The last talk was by Aad van der Vaart, on non-parametric credible sets, i.e. credible sets on curves. Most of the talk was dedicated to the explanation of why there was an issue with those credible sets, that is, why they could be incredibly slow in catching the true curve and in shedding away the impact of the prior. This was most interesting, obviously, if ultimately not that surprising: the prior brings an amount of information that is infinitely larger than the one carried by a finite sample. The last part of the talk showed that the resolution of the difficulty was in selecting priors that avoid over-smoothing (although this depends on an unknown smoothness quantity as well). I liked very much this soft entry to the problem as it showed that all is not that rosy with the Bayesian non-parametric approach, whose foci on asymptotics or computation generally occult this finite sample issue.

Overall, I enjoyed very very much those three days in Padova, from the pleasant feeling of the old city and of the local food (best risottos in the past six months!, and a very decent Valpolicella as well) to the great company of old and new friends—making plans for a model choice brainstorming week in Paris in June—and to the new entries on Bayesian modelling and in particular Bayesian model choice I gathered from the talks. I am thus grateful to my friends Laura Ventura and Walter Racugno for their enormous investment in organising this workshop and in making it such a profitable and rich time. Grazie mille!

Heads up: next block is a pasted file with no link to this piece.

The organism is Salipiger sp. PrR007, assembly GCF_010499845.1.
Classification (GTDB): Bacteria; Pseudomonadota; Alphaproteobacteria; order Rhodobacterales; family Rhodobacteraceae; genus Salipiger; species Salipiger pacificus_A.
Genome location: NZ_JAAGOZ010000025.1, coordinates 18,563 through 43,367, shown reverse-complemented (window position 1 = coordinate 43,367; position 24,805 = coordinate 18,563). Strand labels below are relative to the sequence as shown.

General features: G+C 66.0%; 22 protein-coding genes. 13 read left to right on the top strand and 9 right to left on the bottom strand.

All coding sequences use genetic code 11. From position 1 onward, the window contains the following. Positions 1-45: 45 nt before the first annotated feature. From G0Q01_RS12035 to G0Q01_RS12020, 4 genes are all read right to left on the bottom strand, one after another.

Magical risotto!

Posted in Kids, Travel with tags , , on June 29, 2010 by xi'an

When Marilena Barbieri told me in Padova that she could make [good] risotto in her microwave oven, I was quite skeptical, both because I avoid using the microwave for cooking and because risotto is one of my favourite dishes! (Did I ever mention this outworldly risotto di seppie a la Veneziana that was so good it was almost a desert, served at an outrageous price at the Hostaria da Franz in Venezia!) However, Marilena sent me her recipe and I tried it last week. Now, I have to acknowledge that it is an excellent recipe, to the point that I will use it in the future (as long as my kids do not get tired of it, as happened with fajitas, crumbles and quiches in the past years…). Here is the core of Marilena’s recipe:

2 deciliters/cups hot chicken or vegetable broth/stock (or soup cube)
1 deciliter/cup arborio rice
1/2 teaspoon salt
chopped onion
risotto ingredients (e.g. minced vegetables or truffle bits)
oil or butter

Start with oil or butter and chopped onion in a covered bowl. Put in the microwave for 2 minutes. Add the other ingredients. Cover and put in the microwave for 2 additional minutes (or more, depending on the kind of vegetable you add). Then add broth, rice and cook at 750W for 3 minutes, then at 350W for 10 additional minutes. Stir only at the end. If the risotto looks too liquid, keep cooking one minute at a time until it tastes al dente.